Directed by: Mark Neveldine & Brian Taylor
Premise: In the near future, a new style of video game has become popular, where gamers are able to take control of actual human beings within specialized environments. One of these scenarios is a sex club and the other is a battlefield where human avatars kill one another for real.
What Works: The first two thirds of Gamer is a very strong satire and an indictment of contemporary culture, nearing the brilliance and indignation of Network. This is a critique of capitalism, reality entertainment, and new media and Gamer conjures up an exaggerated nightmare scenario in which these three elements intersect. The dual games are a smart innovation; while Gamer is essentially repeating ideas that have been seen before in films like The Running Man, The Matrix, and Logan’s Run, this film takes it to another level. For one, the people involved are all volunteers recruited with the allure of money, fame, and the opportunity to surrender their body and mind. In this, the film has something to say about the way in which reality entertainment is akin to economic exploitation and prostitution. Secondly, the picture is smartly shot, with scenes of sex and violence within the virtual world designed to look like a video game, showing the disconnect between what is real and what is perceived, and thereby criticizing the way popular entertainment, and particularly “shooter” video games, have presented violence.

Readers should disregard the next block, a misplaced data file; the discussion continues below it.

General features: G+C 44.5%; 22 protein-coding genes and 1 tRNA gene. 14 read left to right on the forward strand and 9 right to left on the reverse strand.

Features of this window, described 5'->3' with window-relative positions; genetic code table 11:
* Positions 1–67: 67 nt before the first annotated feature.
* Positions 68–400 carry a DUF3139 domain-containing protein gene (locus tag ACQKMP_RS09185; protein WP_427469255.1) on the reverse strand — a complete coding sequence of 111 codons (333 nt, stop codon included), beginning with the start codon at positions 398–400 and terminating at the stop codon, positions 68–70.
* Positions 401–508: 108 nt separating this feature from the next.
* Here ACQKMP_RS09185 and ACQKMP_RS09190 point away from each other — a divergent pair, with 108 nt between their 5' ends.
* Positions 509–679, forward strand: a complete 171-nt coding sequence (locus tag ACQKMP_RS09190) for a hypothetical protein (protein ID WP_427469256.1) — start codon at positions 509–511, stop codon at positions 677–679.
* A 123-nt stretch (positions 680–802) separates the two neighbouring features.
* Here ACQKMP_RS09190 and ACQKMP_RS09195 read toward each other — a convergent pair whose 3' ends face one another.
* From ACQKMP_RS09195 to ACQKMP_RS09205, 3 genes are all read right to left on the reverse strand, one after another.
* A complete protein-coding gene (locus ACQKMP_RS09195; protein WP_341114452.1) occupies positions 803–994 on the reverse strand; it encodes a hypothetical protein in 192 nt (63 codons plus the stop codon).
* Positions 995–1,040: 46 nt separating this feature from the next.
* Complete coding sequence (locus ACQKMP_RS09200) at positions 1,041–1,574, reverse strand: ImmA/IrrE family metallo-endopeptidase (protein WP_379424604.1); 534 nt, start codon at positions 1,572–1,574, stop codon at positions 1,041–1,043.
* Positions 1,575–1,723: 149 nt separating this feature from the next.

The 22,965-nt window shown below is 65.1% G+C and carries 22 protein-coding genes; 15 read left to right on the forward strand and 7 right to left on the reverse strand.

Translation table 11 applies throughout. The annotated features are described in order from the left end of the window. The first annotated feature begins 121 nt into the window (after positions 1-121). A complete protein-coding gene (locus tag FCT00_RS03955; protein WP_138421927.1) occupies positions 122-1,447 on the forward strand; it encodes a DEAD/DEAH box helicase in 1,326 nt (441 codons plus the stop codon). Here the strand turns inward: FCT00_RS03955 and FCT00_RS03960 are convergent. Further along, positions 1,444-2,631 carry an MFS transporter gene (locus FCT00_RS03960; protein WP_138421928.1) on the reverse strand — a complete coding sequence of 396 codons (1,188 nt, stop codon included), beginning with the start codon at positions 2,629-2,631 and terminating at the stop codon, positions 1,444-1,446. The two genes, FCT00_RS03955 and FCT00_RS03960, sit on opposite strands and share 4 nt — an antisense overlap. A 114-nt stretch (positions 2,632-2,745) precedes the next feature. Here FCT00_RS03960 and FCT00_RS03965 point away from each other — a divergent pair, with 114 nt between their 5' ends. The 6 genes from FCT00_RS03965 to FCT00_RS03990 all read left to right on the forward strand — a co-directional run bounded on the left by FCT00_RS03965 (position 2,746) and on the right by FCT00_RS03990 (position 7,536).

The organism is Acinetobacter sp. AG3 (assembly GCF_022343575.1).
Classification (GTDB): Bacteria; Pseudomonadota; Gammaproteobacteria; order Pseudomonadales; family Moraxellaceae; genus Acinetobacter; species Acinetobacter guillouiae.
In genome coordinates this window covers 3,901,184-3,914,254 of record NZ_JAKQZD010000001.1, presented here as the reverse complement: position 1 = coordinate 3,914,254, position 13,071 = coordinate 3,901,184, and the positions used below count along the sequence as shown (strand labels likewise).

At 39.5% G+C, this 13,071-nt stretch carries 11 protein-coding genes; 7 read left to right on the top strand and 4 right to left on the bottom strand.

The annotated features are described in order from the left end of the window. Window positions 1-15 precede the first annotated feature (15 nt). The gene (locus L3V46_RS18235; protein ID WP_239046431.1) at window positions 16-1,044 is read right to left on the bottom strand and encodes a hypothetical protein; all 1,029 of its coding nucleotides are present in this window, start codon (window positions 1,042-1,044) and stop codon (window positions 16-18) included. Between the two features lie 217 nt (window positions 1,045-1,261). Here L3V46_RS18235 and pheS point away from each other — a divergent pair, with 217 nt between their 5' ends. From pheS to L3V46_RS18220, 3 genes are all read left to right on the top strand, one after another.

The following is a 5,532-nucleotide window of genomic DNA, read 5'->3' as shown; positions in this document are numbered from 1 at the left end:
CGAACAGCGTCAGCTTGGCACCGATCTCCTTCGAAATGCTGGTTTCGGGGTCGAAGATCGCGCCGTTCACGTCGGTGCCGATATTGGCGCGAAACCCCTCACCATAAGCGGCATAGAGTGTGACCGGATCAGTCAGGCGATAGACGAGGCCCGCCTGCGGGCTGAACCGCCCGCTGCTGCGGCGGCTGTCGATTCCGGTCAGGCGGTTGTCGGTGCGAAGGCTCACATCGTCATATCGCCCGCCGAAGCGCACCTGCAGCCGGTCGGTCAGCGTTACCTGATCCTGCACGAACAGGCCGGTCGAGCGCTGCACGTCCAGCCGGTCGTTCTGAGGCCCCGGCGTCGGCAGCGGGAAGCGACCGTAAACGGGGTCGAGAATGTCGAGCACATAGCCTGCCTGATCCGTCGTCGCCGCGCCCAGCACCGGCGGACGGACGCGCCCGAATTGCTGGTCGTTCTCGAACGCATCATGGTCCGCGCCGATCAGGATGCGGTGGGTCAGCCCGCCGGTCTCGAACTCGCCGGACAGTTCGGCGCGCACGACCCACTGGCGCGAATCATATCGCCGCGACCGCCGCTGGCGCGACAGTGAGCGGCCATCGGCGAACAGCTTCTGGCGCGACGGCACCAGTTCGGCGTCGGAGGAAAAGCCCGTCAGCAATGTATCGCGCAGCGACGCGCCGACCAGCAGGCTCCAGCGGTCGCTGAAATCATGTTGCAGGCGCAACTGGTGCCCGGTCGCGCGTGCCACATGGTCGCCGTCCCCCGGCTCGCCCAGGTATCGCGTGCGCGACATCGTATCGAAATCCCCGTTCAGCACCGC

What Doesn’t: Gamer runs into trouble in the third act as the hero escapes from the game world. When sex and violence are staged inside of the games, they take on a digital look but that style continues outside of the game, which undermines the film’s theme. Gamer has many supporting characters, including a mad scientist-type who masterminds these virtual worlds, played wonderfully by Michael C. Hall, and a hacker played by Chris ‘Ludacris’ Bridges who leads an underground rebellion. These supporting characters don’t get enough screen time to make a great presence and their story lines are not balanced with the main plot very well.
Bottom Line: Gamer is about two-thirds of a great film. The picture runs into trouble in its finale but its intelligence, audacity, and self-awareness makes it an above average science fiction film.
Episode: #255 (September 13, 2009)